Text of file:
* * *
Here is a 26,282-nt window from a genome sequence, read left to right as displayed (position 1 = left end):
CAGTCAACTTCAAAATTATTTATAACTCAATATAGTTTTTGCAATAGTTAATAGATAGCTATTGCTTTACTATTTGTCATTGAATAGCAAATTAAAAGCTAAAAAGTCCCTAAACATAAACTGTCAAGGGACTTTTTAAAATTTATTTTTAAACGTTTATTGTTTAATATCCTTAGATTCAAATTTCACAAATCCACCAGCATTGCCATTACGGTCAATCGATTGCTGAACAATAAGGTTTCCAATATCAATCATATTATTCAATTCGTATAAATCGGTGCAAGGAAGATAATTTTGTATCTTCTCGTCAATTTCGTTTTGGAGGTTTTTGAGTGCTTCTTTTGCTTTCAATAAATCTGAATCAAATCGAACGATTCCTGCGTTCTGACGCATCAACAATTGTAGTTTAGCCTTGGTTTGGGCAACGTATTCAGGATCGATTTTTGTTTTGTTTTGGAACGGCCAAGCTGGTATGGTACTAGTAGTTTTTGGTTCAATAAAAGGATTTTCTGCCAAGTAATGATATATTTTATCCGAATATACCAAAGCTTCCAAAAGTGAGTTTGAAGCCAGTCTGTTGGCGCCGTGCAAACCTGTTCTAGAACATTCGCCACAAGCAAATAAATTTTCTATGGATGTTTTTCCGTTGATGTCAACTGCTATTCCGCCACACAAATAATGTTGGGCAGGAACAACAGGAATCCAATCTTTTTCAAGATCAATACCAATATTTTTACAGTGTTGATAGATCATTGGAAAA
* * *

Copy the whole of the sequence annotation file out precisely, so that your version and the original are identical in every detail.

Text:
Here is a 26,282-nt window from a genome sequence, read left to right as displayed (position 1 = left end):
CAGTCAACTTCAAAATTATTTATAACTCAATATAGTTTTTGCAATAGTTAATAGATAGCTATTGCTTTACTATTTGTCATTGAATAGCAAATTAAAAGCTAAAAAGTCCCTAAACATAAACTGTCAAGGGACTTTTTAAAATTTATTTTTAAACGTTTATTGTTTAATATCCTTAGATTCAAATTTCACAAATCCACCAGCATTGCCATTACGGTCAATCGATTGCTGAACAATAAGGTTTCCAATATCAATCATATTATTCAATTCGTATAAATCGGTGCAAGGAAGATAATTTTGTATCTTCTCGTCAATTTCGTTTTGGAGGTTTTTGAGTGCTTCTTTTGCTTTCAATAAATCTGAATCAAATCGAACGATTCCTGCGTTCTGACGCATCAACAATTGTAGTTTAGCCTTGGTTTGGGCAACGTATTCAGGATCGATTTTTGTTTTGTTTTGGAACGGCCAAGCTGGTATGGTACTAGTAGTTTTTGGTTCAATAAAAGGATTTTCTGCCAAGTAATGATATATTTTATCCGAATATACCAAAGCTTCCAAAAGTGAGTTTGAAGCCAGTCTGTTGGCGCCGTGCAAACCTGTTCTAGAACATTCGCCACAAGCAAATAAATTTTCTATGGATGTTTTTCCGTTGATGTCAACTGCTATTCCGCCACACAAATAATGTTGGGCAGGAACAACAGGAATCCAATCTTTTTCAAGATCAATACCAATATTTTTACAGTGTTGATAGATCATTGGAAAA